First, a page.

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Theological Verbology

Its always wonderful to read books that are at once theologically insightful and literarily creative in their ability to twist and tweak language. Here are a couple of superb, creatively phrased passages from Douglas Knight’s The Eschatological Economy:

“Although [Jesus] is the resurrection, the one who may never die, he suffers and dies. He suffers the world. If we are allowed to abuse the language a little, we could say that Jesus is worlded. He calls out from the world what is most intrinsic to it — death — and summons it together to a single point, that of the cross. When Jesus calls, death comes out of the world. Jesus is able to break open the world and separate death from it. The indivisible Spirit drives division out. The world is Jesused. Death has no claim on him, so it finds nothing in him by which it can gain purchase. Death is deathed. The Spirit makes the Son indivisible and so impregnable: the world cannot break him.” (p. 128)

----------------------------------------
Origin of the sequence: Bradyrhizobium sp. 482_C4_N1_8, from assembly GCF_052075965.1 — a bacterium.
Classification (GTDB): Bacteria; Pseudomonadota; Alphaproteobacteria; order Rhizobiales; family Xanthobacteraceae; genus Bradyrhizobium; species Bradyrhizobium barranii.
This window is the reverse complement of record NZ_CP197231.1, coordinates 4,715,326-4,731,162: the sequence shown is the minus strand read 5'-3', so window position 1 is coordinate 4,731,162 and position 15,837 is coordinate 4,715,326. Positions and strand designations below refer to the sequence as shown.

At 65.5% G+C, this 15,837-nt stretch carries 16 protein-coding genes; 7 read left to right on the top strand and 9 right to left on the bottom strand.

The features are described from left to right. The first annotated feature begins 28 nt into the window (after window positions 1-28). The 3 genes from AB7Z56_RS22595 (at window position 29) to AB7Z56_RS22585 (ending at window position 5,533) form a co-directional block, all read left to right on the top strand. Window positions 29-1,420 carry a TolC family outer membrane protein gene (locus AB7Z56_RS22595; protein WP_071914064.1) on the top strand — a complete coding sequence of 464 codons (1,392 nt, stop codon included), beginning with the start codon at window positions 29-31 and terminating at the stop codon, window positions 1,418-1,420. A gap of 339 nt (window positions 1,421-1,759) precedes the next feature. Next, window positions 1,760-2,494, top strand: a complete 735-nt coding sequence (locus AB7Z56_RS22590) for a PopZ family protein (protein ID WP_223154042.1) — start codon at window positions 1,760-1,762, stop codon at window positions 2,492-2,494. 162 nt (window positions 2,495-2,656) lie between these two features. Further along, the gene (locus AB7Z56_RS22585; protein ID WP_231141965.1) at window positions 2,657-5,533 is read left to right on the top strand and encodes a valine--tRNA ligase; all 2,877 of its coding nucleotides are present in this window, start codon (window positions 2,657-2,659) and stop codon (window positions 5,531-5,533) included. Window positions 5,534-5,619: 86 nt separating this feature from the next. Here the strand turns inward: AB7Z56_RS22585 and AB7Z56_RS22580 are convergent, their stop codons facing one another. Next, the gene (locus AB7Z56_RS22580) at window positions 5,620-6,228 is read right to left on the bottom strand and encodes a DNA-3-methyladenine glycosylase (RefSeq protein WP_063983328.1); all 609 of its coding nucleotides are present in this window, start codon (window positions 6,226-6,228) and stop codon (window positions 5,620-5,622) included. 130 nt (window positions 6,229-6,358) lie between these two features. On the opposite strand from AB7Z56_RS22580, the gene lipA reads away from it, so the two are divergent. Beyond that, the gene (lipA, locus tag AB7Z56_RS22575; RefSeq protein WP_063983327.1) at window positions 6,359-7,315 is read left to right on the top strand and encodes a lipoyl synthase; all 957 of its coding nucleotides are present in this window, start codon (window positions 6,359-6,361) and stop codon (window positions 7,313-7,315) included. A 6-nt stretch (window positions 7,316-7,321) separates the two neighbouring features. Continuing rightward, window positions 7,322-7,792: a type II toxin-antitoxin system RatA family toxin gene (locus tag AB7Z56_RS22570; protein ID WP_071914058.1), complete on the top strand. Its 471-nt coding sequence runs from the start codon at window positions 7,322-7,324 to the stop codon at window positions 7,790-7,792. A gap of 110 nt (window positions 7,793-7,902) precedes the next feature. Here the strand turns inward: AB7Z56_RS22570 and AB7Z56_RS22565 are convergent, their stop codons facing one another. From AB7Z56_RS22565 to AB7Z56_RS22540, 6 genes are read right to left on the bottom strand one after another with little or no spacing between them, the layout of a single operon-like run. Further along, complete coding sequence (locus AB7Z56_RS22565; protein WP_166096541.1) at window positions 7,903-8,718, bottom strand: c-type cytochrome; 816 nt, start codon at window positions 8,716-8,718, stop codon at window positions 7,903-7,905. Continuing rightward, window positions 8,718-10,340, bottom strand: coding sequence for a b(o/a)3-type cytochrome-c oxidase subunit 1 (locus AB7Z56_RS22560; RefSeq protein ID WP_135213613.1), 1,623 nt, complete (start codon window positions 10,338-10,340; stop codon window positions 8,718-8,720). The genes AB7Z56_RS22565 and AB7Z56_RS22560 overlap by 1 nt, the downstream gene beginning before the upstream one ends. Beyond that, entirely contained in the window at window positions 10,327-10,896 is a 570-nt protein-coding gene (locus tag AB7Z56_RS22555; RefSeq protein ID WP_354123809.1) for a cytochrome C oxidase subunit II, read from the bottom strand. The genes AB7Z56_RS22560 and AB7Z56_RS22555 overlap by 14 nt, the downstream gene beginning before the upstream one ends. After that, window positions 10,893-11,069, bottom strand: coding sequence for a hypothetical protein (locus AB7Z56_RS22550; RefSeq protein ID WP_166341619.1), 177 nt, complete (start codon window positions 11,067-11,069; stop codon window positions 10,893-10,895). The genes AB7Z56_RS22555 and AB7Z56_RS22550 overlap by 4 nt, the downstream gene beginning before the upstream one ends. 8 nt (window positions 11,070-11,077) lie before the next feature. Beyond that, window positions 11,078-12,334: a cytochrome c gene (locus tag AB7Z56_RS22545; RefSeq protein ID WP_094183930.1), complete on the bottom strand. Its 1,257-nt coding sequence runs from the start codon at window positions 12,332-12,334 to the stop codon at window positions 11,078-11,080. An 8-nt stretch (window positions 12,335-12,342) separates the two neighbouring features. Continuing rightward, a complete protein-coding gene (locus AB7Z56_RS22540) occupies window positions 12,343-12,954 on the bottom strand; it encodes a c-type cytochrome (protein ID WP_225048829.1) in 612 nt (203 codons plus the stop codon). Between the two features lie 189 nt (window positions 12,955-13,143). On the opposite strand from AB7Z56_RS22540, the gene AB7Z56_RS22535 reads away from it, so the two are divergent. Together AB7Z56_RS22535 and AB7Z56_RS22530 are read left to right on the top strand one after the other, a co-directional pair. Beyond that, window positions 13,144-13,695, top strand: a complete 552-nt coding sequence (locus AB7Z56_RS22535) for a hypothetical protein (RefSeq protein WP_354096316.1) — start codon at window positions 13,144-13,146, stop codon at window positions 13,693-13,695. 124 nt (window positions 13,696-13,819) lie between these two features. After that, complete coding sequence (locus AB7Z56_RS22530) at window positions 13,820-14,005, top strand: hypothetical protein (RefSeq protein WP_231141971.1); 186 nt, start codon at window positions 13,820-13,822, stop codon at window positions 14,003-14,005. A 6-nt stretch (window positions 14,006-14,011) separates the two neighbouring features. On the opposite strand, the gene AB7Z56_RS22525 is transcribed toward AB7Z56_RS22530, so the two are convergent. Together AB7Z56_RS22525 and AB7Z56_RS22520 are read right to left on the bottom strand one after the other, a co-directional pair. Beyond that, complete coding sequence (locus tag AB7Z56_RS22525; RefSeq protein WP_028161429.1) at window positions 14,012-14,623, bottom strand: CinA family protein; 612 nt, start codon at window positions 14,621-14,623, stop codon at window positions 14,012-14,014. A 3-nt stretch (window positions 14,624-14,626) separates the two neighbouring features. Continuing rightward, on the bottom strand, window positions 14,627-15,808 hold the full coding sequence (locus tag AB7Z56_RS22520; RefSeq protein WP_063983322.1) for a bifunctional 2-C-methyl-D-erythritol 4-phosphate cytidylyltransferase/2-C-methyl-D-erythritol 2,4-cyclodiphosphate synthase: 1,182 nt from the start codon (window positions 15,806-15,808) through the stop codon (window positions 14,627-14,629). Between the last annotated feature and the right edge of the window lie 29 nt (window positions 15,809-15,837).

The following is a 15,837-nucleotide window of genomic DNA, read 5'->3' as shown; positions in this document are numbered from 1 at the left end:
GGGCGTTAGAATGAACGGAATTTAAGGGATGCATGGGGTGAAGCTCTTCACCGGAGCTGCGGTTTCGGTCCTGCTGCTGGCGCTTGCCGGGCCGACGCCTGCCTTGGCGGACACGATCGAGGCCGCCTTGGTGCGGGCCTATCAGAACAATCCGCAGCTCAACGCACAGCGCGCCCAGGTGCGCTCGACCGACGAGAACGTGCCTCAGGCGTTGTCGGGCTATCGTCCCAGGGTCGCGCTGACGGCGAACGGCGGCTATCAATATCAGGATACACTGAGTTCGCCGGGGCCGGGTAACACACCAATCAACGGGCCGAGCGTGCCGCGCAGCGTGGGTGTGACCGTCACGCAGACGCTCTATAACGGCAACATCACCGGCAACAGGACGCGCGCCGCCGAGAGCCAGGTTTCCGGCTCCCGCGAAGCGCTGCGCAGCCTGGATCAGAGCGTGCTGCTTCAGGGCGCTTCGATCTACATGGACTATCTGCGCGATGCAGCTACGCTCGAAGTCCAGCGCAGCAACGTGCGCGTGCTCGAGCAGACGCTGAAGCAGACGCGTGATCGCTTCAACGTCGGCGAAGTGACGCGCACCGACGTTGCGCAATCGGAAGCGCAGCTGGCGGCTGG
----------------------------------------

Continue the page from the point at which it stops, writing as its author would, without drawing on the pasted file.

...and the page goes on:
“In killing Jesus, the regime made the sacrifice that put the whole people out of relationship with their God. Yet this was not finally definitive of this event. Jesus made this the sacrifice that was righteous and life-generating. The cross was the act by which the regime gentiled itself and Jesus righteoused himself, and as such this was the joint act of God and human beings, in which the act of humankind was redeemed by God.” (p. 128-29)

One Comment

  1. Ken Smith wrote:

    They say that in English, you can verb anything — but I have to say (not having read Knight’s book), this sample doesn’t do anything for me. It’s creative, but uggh . . . it sounds awkward and unpleasant, and does little to recommend the subject matter. To my ear, at least.

    Monday, August 18, 2008 at 10:50 pm | Permalink

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